By Art Opp, Loveland, Colorado
I am also familiar with the term Header Box. When harvesting grain with a machine called a Header, this machine, pulled by 4 horses, would cut the grain and the canvas belt would carry the grain up into a Header Box that was driven along side of the header. When the header box was full the load would be taken and unloaded at a spot where it was decided to stack the grain in as many stacks as was needed for that field of grain. These stacks would be set in such a way that the threshing machine could be pulled up to the stacks so as to have the feeder between two of the stacks so that the men could pitch the grain into the feeder from both sides. These Header Boxes would have a high side and a low side. That was because the low side was needed so as to fit under the under the part of the Header that brought the cut grain up into the header box.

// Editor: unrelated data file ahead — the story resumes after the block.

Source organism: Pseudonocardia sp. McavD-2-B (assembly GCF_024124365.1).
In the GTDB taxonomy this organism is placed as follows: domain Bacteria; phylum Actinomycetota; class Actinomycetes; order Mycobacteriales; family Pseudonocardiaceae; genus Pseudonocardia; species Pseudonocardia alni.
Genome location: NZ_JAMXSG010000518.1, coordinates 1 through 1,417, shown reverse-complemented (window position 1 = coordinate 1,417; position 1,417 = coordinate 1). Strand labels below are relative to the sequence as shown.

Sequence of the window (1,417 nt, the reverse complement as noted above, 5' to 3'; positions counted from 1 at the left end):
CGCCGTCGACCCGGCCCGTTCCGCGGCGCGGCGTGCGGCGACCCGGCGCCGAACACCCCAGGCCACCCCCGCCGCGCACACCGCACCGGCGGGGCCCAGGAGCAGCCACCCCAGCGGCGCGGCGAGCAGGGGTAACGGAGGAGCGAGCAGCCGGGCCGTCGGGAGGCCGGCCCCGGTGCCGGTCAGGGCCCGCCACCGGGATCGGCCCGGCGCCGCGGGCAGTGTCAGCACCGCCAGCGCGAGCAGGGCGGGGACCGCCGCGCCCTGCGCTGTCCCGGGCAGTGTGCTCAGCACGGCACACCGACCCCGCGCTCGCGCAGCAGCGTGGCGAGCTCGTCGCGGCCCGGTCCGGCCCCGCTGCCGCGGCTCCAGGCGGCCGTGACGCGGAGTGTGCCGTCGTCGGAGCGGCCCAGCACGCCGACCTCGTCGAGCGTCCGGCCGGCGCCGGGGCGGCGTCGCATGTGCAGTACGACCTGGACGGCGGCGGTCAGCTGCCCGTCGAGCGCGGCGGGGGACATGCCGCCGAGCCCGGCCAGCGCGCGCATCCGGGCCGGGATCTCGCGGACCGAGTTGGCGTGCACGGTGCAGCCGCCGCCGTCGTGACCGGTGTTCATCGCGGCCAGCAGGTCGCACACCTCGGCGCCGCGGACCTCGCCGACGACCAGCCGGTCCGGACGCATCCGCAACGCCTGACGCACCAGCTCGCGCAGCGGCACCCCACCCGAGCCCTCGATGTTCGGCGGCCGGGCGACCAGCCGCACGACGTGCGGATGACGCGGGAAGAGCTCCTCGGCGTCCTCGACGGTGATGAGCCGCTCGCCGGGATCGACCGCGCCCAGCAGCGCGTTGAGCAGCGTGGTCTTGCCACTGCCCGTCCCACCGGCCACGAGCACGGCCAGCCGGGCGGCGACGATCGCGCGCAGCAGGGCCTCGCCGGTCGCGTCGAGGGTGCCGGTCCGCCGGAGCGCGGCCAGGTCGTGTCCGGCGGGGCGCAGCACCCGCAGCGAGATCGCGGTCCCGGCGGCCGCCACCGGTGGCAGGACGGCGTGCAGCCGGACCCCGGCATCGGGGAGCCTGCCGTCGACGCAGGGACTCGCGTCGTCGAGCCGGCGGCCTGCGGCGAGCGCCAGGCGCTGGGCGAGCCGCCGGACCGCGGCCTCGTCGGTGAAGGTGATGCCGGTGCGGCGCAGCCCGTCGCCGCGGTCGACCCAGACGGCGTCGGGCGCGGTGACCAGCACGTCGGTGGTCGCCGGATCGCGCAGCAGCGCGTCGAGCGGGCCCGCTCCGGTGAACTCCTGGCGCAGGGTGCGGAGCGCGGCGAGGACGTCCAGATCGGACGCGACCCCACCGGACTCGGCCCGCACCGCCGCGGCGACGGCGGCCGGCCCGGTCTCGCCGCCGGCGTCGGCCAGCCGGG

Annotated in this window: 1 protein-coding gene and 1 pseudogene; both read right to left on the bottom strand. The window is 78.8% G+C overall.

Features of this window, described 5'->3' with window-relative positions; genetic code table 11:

There would often be as many as six stacks, side by side, just far enough apart so the feeder of the threshing machine would fit between them. All they needed to do then was move the machine over to the next set of stacks and they were ready to continue threshing.
These Header Boxes of course were pulled by a team of horses. They were just like box used to haul hay except that one side was built lower than the other. In other words it would be slanted, a high side and a low side.
The header was often used when the grain was too
short for the binder to make good bundles. That's
where the name Header comes in. It cut less straw
then was needed for binding to make bundles.